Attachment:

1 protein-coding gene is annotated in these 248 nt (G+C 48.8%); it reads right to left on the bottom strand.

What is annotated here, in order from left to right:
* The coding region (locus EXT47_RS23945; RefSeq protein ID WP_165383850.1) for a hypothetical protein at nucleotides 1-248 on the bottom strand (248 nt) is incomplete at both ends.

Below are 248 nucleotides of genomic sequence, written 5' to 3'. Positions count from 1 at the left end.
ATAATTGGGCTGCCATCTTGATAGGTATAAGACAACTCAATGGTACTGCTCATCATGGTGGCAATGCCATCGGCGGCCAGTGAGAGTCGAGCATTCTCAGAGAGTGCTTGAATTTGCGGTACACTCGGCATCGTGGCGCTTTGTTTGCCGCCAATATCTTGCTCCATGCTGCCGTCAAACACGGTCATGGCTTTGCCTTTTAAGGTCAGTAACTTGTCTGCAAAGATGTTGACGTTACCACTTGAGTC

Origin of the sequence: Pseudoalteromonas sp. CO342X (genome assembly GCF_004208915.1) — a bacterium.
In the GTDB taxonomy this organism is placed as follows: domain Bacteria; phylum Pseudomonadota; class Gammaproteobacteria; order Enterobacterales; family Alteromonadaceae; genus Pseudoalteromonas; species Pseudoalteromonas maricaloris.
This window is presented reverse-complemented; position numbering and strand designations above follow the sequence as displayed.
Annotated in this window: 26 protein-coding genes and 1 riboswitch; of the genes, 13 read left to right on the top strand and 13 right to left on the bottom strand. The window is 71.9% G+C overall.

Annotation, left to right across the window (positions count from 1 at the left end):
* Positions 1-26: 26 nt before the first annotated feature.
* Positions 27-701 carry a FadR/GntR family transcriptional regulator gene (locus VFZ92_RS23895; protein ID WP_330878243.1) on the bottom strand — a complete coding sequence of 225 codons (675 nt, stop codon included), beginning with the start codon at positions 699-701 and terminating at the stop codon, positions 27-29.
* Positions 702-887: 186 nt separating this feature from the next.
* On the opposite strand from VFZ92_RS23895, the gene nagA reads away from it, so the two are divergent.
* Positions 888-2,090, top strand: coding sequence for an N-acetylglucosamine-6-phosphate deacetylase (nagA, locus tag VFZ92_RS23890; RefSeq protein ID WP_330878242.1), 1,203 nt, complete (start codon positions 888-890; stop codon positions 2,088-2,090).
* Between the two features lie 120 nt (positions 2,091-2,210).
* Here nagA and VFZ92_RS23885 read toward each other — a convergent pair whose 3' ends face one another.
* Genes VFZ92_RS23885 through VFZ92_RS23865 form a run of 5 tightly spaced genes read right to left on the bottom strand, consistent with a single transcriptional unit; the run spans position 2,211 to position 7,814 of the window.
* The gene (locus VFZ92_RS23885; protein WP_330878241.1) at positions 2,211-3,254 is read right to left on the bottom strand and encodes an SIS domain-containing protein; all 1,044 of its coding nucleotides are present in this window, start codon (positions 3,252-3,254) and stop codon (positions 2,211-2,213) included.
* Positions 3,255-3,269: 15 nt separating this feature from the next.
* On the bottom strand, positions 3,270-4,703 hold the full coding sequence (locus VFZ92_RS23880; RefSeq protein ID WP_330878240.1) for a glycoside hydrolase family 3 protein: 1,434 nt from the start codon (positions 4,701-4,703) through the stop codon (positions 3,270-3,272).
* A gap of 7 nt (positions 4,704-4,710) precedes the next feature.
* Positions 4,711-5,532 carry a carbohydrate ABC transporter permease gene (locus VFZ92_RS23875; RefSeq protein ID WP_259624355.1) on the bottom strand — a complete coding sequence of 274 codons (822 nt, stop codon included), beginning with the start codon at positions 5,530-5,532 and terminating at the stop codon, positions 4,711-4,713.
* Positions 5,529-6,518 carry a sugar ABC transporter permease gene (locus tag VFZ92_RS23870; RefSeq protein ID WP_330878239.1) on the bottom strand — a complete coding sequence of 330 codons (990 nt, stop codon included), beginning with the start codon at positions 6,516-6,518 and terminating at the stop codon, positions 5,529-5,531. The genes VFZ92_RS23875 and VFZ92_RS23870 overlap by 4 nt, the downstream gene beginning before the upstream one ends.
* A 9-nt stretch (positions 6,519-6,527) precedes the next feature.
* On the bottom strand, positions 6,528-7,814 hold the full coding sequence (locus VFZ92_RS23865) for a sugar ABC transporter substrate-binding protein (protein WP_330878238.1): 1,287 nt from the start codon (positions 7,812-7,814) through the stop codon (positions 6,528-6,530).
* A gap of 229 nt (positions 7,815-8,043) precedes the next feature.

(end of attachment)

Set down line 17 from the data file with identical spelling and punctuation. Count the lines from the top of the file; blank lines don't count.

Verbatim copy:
* Here nagA and VFZ92_RS23885 read toward each other — a convergent pair whose 3' ends face one another.